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MusGo Rider hopes to expand transport service in rural HRM

Co-operative requests funding for a fixed route linking rural HRM communities with the downtown core

4 min read
caption The proposed MusGo Rider route would run along highway 207, which runs alongside popular tourist spot, Lawrencetown beach.
Olivia Malley

Aside from Halifax Transit route 401 which stops in Seaforth, there are few transit options for people who live in HRM communities along Highway 207.

One rural transport service wants to change that.

MusGo Rider Rural Transportation is proposing a new service that would run vans between Halifax’s Portland Hills and Porters Lake bus terminals along the seaside stretch of highway. It would be a set route, picking up passengers in communities like Lawrencetown, West Chezzetcook and Seaforth at stops along the way.

caption A map showing the proposed route, from a 2019 feasibility study by Four Points Consulting.
Four Points Consulting

MusGo Rider is a rural transportation co-operative. It’s a call-in service that currently operates along the Eastern Shore and Sheet Harbour. In these areas, passengers pay a monthly membership fee on top of a per-trip fee.

The co-operative presented a funding request for their new service to HRM’s budget committee on Wednesday.

Coun. David Hendsbee said his community has long wanted a more convenient and affordable way to get into HRM’s core.

“They’ve been wanting transit for quite some time now,” said Hendsbee in an interview. “But since Halifax Transit isn’t going to expand its service territory, I got to find alternative sources.”

In a 2019 feasibility study, MusGo Rider outlined how the service would run. They propose two large vans that would run along fixed routes during busy commuter times in the morning and evening, with another van running the route during the middle of the day.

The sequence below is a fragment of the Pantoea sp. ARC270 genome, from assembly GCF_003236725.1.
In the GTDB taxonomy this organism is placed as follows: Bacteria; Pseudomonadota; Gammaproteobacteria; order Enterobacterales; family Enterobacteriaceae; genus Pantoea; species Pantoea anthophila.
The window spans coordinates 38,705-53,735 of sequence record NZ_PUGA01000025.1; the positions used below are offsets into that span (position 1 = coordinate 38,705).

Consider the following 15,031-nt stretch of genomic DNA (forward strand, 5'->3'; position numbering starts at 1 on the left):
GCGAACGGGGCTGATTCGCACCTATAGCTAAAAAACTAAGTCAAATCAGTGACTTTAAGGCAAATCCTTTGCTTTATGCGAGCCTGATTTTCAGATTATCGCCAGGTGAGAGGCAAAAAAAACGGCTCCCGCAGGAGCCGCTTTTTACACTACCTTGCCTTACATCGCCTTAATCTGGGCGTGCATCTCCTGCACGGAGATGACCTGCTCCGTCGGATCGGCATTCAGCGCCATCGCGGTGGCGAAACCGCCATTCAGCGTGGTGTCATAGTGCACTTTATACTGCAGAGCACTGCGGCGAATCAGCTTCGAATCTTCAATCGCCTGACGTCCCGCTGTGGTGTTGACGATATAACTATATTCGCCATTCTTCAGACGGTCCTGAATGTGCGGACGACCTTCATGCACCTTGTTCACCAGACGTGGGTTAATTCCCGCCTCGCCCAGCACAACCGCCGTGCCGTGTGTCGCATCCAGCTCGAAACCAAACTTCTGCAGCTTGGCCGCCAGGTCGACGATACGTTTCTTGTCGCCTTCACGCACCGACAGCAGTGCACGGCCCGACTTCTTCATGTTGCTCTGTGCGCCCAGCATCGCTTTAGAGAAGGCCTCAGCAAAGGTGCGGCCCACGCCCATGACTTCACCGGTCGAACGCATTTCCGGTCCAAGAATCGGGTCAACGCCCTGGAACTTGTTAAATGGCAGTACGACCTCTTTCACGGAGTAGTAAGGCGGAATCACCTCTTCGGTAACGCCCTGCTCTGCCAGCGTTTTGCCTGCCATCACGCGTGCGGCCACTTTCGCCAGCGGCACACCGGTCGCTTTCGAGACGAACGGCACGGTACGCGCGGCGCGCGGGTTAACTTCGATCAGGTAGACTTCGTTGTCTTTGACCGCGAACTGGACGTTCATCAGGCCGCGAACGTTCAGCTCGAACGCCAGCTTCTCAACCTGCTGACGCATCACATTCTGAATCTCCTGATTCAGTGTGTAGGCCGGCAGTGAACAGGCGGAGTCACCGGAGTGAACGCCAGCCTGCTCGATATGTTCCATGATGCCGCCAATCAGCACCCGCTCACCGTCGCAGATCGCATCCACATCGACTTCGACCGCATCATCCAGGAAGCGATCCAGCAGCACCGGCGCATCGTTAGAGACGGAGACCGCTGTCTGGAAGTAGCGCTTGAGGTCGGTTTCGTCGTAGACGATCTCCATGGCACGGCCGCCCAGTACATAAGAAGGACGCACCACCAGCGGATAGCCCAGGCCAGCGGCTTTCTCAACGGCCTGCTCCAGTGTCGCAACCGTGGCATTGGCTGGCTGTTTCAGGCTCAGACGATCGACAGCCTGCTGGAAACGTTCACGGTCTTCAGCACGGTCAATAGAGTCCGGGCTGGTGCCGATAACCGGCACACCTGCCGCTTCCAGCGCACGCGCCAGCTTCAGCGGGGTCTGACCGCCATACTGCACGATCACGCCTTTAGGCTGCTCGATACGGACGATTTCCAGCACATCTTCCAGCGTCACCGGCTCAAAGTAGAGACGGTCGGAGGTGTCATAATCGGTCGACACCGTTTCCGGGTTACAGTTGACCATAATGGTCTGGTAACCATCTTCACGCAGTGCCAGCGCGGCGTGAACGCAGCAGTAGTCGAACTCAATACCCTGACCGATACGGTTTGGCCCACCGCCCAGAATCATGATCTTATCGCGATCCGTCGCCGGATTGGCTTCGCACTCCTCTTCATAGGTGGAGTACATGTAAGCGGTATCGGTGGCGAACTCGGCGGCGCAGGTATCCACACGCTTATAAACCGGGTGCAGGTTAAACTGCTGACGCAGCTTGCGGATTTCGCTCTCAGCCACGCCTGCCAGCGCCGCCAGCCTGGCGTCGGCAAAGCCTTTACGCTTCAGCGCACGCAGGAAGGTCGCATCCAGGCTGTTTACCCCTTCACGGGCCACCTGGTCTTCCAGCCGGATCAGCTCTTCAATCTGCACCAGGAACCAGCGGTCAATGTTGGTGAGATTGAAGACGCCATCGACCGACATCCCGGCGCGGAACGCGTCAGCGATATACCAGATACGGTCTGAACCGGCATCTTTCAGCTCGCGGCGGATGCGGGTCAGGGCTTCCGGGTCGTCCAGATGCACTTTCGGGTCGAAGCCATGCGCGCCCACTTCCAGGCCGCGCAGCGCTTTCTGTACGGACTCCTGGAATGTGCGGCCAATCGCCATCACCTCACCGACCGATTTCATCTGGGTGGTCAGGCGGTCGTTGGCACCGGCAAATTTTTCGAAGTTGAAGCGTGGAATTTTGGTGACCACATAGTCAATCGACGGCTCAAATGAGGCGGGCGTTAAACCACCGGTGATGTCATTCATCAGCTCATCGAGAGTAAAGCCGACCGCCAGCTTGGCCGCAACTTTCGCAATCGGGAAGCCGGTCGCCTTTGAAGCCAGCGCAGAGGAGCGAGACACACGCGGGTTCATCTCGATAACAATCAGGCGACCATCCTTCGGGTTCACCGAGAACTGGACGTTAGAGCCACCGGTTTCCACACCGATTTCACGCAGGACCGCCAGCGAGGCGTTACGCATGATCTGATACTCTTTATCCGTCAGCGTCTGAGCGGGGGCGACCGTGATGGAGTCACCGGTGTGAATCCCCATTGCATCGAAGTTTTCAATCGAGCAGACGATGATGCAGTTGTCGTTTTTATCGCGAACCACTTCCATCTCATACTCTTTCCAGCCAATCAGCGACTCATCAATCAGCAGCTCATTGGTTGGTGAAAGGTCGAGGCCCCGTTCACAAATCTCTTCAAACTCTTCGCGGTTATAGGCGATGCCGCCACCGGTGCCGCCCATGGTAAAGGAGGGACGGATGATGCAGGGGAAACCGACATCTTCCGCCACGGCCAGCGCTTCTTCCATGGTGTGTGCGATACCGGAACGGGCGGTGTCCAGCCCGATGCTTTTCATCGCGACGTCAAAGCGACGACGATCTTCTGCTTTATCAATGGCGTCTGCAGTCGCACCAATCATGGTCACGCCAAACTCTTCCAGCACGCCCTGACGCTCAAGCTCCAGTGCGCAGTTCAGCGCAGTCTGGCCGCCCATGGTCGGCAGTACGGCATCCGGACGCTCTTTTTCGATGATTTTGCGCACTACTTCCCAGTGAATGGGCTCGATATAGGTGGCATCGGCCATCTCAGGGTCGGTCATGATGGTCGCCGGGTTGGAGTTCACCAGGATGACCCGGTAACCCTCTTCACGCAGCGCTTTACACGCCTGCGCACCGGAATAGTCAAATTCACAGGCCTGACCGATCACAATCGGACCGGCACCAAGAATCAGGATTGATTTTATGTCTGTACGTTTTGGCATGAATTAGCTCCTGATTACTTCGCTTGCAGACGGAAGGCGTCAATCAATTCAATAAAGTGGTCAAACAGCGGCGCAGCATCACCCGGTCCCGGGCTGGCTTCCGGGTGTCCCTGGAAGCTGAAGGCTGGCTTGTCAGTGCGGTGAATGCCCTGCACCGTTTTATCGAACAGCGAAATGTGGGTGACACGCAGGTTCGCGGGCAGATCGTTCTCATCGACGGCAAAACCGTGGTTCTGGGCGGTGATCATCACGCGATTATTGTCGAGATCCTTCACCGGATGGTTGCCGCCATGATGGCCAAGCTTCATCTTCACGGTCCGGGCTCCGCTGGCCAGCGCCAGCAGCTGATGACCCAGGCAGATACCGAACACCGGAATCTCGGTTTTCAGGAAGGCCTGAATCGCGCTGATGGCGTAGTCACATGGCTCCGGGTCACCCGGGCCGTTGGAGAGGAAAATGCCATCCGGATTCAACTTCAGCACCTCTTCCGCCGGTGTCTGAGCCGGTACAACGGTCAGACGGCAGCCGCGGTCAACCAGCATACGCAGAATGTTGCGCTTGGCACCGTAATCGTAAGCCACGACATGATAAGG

It’s an idea that’s been percolating for a while, said MusGo Rider executive director Jessie Greenough.

“It just took this long to co-ordinate the whole effort and get money for the feasibility study,” she said in an interview shortly after MusGo’s consultant presented the plan to the budget committee.

Project needs municipal, provincial funding

The fixed route system and expanded service area means MusGo Rider needs funding from both HRM and the province.

“It really depends on government, how they feel about it and if they have the funds to do it, because it’s quite a costly project as all transit is,” said Greenough.

caption MusGo Rider Cooperative LTD runs by phone-in bookings, taking passengers to doctor appointments, grocery stores and into urban HRM.
Contributed by MusGo Rider Cooperative LTD.

MusGo is asking council for $94,000 in funding through the city’s rural transit fund which subsidizes costs for rural transit companies. They’re also applying for a grant of $180,000 for three new vans in a cost-sharing agreement with the province.

Hendsbee said part of the appeal of MusGo’s fixed route service is for people in urban HRM. This could include tourists, surfers and students who want to visit Lawrencetown Beach.

“A lot of people from the city would love to come out to the beach by bus, but there’s no service out there,” Hendsbee said.